I’m not entirely certain why this film copped such a bad rap. It’s very clearly a movie for young adults and if you try to judge it as something other than that of course you’re going to say it suffers from an attention-deficit problem.

Speed Racer is a lot like a young-adult science fiction novel – it takes something ordinary (car racing) and takes it to a ‘what if?’ extreme. It stuck to a very simple core theme of family / good vs corporate / evil, and ran with it. What’s wrong with that? Not everything has to be complicated. Plus, it was really pretty, even on my shitty standard-def TV.

There were nods to the older kids (me) in the audience – when Royalton talks about his youth spent programming on a Commodore 64, it creates a link between the world of the film and the world we live in now. Suddenly, this film might be an alternate-future film instead of set in some nebulous and ill-defined fictional universe – barring the liberties taken with the laws of physics, that is (but they were such AWESOME liberties, so that’s okay, too).

Also, the villains were styled incredibly well. They were meant to be cartoony pop figures, like walking-talking action toys. The snakeskin dude, the negroviking, the geishapunks – them and all the other bad guys were exceedingly groovy full-colour action villains.

Here’s one for my fellow blogonaut Cenobyte, the fleet’s highest-ranked archivist of  typographic analog storage media (or what your great-great-grandparents would have called books).

The CBC is reporting that the Canadian Light Source ( a bigass synchotron – although a minnow of a synchotron compared to the Large Hadron Collider considering their respective power ratings of 2.9 GeV to 7000 GeV) will have a writer-in-residence for two months in 2009.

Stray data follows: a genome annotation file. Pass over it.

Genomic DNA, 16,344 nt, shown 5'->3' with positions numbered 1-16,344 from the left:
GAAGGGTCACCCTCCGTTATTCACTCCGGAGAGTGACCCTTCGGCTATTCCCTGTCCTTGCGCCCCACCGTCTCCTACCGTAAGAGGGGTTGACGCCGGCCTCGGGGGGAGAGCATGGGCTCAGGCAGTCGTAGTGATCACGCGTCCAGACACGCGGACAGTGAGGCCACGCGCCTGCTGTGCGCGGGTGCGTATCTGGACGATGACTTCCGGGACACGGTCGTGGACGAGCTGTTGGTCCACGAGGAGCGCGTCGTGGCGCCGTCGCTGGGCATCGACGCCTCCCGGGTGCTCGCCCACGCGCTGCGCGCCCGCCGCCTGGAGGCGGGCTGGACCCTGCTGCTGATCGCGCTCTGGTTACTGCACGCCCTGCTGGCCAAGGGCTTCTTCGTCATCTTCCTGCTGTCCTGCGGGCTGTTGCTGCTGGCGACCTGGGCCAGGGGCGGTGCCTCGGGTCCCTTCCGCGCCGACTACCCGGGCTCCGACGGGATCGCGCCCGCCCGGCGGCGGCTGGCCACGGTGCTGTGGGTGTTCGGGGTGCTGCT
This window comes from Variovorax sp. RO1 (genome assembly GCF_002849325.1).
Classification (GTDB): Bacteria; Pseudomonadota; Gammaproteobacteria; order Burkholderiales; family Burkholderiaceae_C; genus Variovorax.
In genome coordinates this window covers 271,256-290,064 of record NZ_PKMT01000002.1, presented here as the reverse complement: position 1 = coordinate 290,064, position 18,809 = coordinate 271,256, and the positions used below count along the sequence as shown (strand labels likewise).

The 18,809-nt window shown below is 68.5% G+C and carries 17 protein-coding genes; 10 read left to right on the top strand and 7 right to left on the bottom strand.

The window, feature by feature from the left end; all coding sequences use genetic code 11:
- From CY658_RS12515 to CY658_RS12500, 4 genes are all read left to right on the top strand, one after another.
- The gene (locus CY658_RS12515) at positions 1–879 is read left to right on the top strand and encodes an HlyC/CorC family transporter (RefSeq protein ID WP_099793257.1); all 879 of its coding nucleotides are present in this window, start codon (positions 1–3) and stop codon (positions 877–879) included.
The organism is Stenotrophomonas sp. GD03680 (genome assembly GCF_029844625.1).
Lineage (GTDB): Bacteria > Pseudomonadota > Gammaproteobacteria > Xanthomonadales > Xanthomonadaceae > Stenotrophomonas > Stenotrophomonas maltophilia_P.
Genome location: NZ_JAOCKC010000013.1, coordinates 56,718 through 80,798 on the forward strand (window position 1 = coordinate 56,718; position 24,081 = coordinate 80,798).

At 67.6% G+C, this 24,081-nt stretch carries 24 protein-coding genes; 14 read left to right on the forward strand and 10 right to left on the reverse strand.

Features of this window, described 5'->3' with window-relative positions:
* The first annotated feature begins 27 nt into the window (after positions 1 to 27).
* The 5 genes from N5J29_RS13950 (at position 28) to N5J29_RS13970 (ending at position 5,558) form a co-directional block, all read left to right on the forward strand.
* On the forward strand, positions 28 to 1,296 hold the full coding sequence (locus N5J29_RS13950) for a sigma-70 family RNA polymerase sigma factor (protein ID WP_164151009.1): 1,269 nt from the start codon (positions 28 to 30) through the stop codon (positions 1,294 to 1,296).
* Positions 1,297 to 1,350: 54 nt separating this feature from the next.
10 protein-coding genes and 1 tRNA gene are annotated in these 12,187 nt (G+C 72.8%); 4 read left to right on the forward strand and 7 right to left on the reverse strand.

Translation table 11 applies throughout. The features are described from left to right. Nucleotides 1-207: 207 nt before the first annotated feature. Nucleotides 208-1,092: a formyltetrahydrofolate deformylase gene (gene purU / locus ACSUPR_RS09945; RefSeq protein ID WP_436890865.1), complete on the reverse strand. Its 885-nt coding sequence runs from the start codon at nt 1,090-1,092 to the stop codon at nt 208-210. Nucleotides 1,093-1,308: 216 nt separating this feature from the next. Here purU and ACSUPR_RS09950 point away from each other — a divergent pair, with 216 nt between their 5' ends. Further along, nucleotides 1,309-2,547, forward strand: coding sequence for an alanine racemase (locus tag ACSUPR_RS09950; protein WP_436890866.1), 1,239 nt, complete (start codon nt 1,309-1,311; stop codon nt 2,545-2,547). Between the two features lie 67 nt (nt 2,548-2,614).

Richard Sawyer, who’s won Hugo and Nebula awards for his writing, will hang out and soak up the science in action to get a feel for the every day adventure of working in a science facility. In addition, he’l be on hand for burgeoning authors to pester him for advice. Cool.

Solvent – An Introduction to Science

Don’t break it!

Well, it’s time of year again for the world’s largest music poll: the Triple J Hottest 100.  Since 1993, it’s been run annually in its current format of voting only on songs released during that calendar year (before then, it was a poll of any songs regardless of year released, so each year Joy Division cleaned up). It’s pretty simple – hit the website, vote, and then get pissed on Australia Day (January 26th) and listen to Triple J play the top 100 vote-getters back to back (optionally, skull every time a song you voted for turns up).

The competition is open to anyone, regardless of what country you’re in. Mind you, one random voter wins tickets to pretty much every damn festival run in Australia during 2009, so you might miss out there if you send in an entry from Canada. Fellow blogonauts, feel free to post your lists as well!

I had thought this had been a fairly dry year, musically, but I ended up with a shortlist over 20 songs long and found it fairly difficult to pare it back to ten. I persevered, however, and through a herculean effort threw together my ‘best of’ list for 2008.

Viper Pilot’s final ten, in no particular order:

Beck – Gamma Ray
Utah Saints – Something Good ’08 (Van She Tech Remix)
Cut Copy – Lights and Music
Eagles of Death Metal – Wannabe In L.A.
Dizzy Rascal – Flex
The Prodigy – Invaders Must Die
Weezer – Pork & Beans
Flight Of The Conchords – Business Time
The Presets – Talk Like That
Roots Manuva – Let the Spirit

If you’re curious to see what the results of previous years’ polls, Wikipedia (who else?) has a comprehensive history of the Hottest 100.

…to kick off the new year.